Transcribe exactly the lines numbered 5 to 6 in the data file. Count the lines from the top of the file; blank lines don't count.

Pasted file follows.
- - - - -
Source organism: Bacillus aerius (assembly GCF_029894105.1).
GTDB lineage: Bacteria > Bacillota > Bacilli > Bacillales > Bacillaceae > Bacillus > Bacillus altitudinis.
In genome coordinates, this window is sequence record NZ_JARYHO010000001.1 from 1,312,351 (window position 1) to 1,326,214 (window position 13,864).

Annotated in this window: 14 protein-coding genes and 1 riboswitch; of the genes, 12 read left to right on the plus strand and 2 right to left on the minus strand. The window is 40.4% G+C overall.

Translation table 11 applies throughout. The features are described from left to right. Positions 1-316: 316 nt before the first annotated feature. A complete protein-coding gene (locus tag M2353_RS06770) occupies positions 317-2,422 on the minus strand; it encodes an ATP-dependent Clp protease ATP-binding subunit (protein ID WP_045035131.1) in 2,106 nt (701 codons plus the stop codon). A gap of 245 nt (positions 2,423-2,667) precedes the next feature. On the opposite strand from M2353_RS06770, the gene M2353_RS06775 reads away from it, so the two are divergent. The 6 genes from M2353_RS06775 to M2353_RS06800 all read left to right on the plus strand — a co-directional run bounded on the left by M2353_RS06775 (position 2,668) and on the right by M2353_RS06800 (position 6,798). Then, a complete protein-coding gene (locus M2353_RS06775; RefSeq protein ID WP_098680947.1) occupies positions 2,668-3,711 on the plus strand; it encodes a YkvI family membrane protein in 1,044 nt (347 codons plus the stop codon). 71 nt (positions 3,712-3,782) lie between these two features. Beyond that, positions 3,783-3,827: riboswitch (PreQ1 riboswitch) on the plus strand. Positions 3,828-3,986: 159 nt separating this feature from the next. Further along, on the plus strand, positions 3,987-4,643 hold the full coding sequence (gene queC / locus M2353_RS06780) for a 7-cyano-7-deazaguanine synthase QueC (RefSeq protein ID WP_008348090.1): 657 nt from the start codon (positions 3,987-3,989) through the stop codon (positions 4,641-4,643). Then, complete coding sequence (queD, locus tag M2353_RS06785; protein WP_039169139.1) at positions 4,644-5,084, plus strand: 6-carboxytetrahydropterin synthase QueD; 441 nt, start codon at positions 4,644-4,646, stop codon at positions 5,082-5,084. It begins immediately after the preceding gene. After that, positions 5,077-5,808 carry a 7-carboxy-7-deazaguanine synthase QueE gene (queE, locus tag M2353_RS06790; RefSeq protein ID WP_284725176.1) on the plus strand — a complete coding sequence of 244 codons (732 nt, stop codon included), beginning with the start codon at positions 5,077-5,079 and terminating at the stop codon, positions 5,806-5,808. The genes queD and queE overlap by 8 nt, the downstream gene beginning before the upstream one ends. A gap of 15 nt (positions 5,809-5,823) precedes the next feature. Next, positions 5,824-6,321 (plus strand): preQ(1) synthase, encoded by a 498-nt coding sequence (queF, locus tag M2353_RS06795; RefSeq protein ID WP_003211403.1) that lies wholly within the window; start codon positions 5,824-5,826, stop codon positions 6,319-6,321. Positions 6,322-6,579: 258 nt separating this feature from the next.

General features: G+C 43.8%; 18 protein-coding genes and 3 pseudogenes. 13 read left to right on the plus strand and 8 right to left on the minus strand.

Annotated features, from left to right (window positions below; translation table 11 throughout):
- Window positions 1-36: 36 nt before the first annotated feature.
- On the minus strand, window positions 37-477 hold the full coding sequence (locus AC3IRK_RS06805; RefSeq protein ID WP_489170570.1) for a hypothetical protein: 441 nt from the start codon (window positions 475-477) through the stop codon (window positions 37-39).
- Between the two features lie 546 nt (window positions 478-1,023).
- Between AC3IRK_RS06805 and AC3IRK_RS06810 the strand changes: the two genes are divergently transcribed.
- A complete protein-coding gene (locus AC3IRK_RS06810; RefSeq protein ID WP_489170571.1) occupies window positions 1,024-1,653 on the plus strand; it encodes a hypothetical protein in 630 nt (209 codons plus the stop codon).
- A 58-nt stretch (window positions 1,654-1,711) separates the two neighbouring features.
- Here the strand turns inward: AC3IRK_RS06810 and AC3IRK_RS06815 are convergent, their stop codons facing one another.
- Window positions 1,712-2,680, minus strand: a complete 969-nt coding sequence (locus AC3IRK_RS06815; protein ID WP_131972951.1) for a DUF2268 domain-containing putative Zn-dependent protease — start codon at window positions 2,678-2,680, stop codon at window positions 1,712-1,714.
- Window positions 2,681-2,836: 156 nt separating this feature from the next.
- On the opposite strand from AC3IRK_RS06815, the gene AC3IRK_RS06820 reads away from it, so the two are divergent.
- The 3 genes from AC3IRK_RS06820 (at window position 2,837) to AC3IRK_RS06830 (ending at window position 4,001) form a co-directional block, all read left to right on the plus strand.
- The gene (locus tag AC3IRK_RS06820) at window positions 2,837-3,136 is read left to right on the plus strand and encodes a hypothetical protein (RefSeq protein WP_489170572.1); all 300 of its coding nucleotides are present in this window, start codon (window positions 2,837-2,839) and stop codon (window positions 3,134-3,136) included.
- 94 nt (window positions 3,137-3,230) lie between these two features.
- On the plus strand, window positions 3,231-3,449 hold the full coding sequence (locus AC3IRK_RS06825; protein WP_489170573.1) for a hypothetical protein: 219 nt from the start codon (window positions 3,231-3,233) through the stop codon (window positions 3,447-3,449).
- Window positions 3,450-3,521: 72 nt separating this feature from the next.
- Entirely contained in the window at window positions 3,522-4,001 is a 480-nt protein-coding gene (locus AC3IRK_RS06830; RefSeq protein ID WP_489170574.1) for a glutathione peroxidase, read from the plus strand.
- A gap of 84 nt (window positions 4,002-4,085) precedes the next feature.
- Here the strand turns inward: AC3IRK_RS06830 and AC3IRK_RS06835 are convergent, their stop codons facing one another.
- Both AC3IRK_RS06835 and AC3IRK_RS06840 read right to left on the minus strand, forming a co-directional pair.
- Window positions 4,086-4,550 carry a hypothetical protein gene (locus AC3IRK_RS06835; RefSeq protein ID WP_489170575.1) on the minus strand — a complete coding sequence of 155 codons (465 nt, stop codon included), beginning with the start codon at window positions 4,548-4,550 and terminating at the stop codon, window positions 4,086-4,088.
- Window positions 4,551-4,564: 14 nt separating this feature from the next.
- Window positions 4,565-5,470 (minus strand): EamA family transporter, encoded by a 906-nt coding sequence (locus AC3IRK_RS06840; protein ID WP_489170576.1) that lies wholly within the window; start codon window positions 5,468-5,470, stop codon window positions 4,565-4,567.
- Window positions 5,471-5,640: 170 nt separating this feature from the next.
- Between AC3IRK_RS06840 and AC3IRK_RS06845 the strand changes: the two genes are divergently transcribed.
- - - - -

Translation table 11 applies throughout. The features are described from left to right. Positions 1-316: 316 nt before the first annotated feature. A complete protein-coding gene (locus tag M2353_RS06770) occupies positions 317-2,422 on the minus strand; it encodes an ATP-dependent Clp protease ATP-binding subunit (protein ID WP_045035131.1) in 2,106 nt (701 codons plus the stop codon). A gap of 245 nt (positions 2,423-2,667) precedes the next feature. On the opposite strand from M2353_RS06770, the gene M2353_RS06775 reads away from it, so the two are divergent. The 6 genes from M2353_RS06775 to M2353_RS06800 all read left to right on the plus strand — a co-directional run bounded on the left by M2353_RS06775 (position 2,668) and on the right by M2353_RS06800 (position 6,798). Then, a complete protein-coding gene (locus M2353_RS06775; RefSeq protein ID WP_098680947.1) occupies positions 2,668-3,711 on the plus strand; it encodes a YkvI family membrane protein in 1,044 nt (347 codons plus the stop codon). 71 nt (positions 3,712-3,782) lie between these two features. Beyond that, positions 3,783-3,827: riboswitch (PreQ1 riboswitch) on the plus strand. Positions 3,828-3,986: 159 nt separating this feature from the next. Further along, on the plus strand, positions 3,987-4,643 hold the full coding sequence (gene queC / locus M2353_RS06780) for a 7-cyano-7-deazaguanine synthase QueC (RefSeq protein ID WP_008348090.1): 657 nt from the start codon (positions 3,987-3,989) through the stop codon (positions 4,641-4,643). Then, complete coding sequence (queD, locus tag M2353_RS06785; protein WP_039169139.1) at positions 4,644-5,084, plus strand: 6-carboxytetrahydropterin synthase QueD; 441 nt, start codon at positions 4,644-4,646, stop codon at positions 5,082-5,084. It begins immediately after the preceding gene. After that, positions 5,077-5,808 carry a 7-carboxy-7-deazaguanine synthase QueE gene (queE, locus tag M2353_RS06790; RefSeq protein ID WP_284725176.1) on the plus strand — a complete coding sequence of 244 codons (732 nt, stop codon included), beginning with the start codon at positions 5,077-5,079 and terminating at the stop codon, positions 5,806-5,808. The genes queD and queE overlap by 8 nt, the downstream gene beginning before the upstream one ends. A gap of 15 nt (positions 5,809-5,823) precedes the next feature. Next, positions 5,824-6,321 (plus strand): preQ(1) synthase, encoded by a 498-nt coding sequence (queF, locus tag M2353_RS06795; RefSeq protein ID WP_003211403.1) that lies wholly within the window; start codon positions 5,824-5,826, stop codon positions 6,319-6,321. Positions 6,322-6,579: 258 nt separating this feature from the next.

General features: G+C 43.8%; 18 protein-coding genes and 3 pseudogenes. 13 read left to right on the plus strand and 8 right to left on the minus strand.